I saw a trailer for Babel today, when I saw Borat for a third time. Borat is funny, but Australians are philistines: all three times, I’m the only one who laughed at “well, this is another fine mess you’ve gotten me into.”
How can you not know that, Australia! You laugh at the following joke only because it involves mention of Hitler! To describe myself as “disappointed” doesn’t even cover it.
Anyway: Babel. This movie is a hard sell, but the trailer made an earnest effort of making it appear as if it focuses on the story of Richard and Sarah. The problem with this idea is that it has to pay lip service to the other three stories, and we have to wonder what relation they could possibly have (with the exception of the Moroccan story, of course; there’s little room for misinterpretation there).
It also commits the other duty of trailers in this modern age: explaining the title. (This is something that I wished The Pursuit of Happyness had done, because that title angers me something fierce). I think that the story of the tower of Babel is becoming increasingly obscure to people who … don’t play video games or watch anime.
Still, if I wasn’t me, who just goes into a cinema and says “amaze me” – shaking my fist in disappointment at the directors that fail me – then I don’t think I would want to see Babel.
The promo blitz appears to have started in earnest, though: this was obviously a new print of Borat, designed both to suggest that the little fake Kazakhi who could has staying power and that … people should go and see Babel; on the side of things that does not involve going to a film to learn about films, the Sydney Morning Herald published its review yesterday and the feature article of its Spectrum section today is on the film.
Even Dendy Opera Quays has taken hold. It appears that, in this day and age, Dendy is showing more “mainstream” independent films – the sort that will play on George Street. If you’re playing on George Street, I wouldn’t think that you would have to play at the Quays, but this is apparently not the case (also, Dendy Newtown is showing Borat! For shame! Put back on What the bleep do we know?! at once, blackguards!).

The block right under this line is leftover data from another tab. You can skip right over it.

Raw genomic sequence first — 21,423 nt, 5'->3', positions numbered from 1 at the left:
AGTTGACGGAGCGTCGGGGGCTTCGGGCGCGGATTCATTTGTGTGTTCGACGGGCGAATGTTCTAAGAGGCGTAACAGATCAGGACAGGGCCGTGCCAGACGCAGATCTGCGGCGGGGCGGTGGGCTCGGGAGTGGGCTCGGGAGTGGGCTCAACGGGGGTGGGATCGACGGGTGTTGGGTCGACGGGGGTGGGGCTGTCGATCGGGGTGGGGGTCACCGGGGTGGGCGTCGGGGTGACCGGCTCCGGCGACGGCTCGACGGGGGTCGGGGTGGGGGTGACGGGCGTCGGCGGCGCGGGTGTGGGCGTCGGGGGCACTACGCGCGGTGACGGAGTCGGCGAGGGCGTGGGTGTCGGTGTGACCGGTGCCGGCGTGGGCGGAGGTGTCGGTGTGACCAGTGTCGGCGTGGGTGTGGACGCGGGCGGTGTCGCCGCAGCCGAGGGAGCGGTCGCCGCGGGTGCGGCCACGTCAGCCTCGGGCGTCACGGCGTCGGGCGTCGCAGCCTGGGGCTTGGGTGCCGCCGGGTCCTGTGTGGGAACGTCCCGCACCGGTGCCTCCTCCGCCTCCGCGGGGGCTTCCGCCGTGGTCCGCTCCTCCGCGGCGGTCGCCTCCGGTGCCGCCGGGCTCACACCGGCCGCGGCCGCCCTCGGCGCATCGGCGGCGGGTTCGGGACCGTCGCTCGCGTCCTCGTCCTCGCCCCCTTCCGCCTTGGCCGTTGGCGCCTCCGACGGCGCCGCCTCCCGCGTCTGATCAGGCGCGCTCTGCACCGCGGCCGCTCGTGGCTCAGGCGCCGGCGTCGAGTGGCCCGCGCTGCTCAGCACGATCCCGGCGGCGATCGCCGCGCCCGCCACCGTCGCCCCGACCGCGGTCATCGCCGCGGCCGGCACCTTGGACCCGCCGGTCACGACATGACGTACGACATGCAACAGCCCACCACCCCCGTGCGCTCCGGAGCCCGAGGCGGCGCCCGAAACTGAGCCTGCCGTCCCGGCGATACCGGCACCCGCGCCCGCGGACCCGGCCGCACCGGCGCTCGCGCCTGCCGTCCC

The lounge area downstairs at Opera Quays* now has an interesting montage of promo shots from Babel filling one of its walls. I’d almost go and see the movie there, if I hadn’t already been to George Street (also, George Street has better access to restaurants and what not; my enjoyment of Babel was greatly enhanced by the Korean BBQ that I enjoyed on Liverpool street afterwards**).
I’ve read, through vaguely incomplete sentences on Wikipedia, that Babel has been far from a financial smash. What do you expect of such a hard sell? I loved it, but I’ve warned all of my coworkers who hate subtitles to stay away – three quarters of the film is in “foreign”.
Natural biases against reading will prevent many from seeing Babel, but come on: Brad Pitt! Cate Blanchett! Gael Garcia Bernal! And, for some reason, Koji Yakusho as a saleable figure!
Just go see it, people! If there are any ads on TV promoting it, I’ll keep note. Movies that actually receive advertising where it counts are always going to be the ones that survive … maybe Babel is supposed to be a mixture of media and viral influence.
*I realise that the majority of my audience is a small group of Americans, and therefore my descriptions of places in Sydney are largely irrelevant. Read them and weep.
**Weep, I say!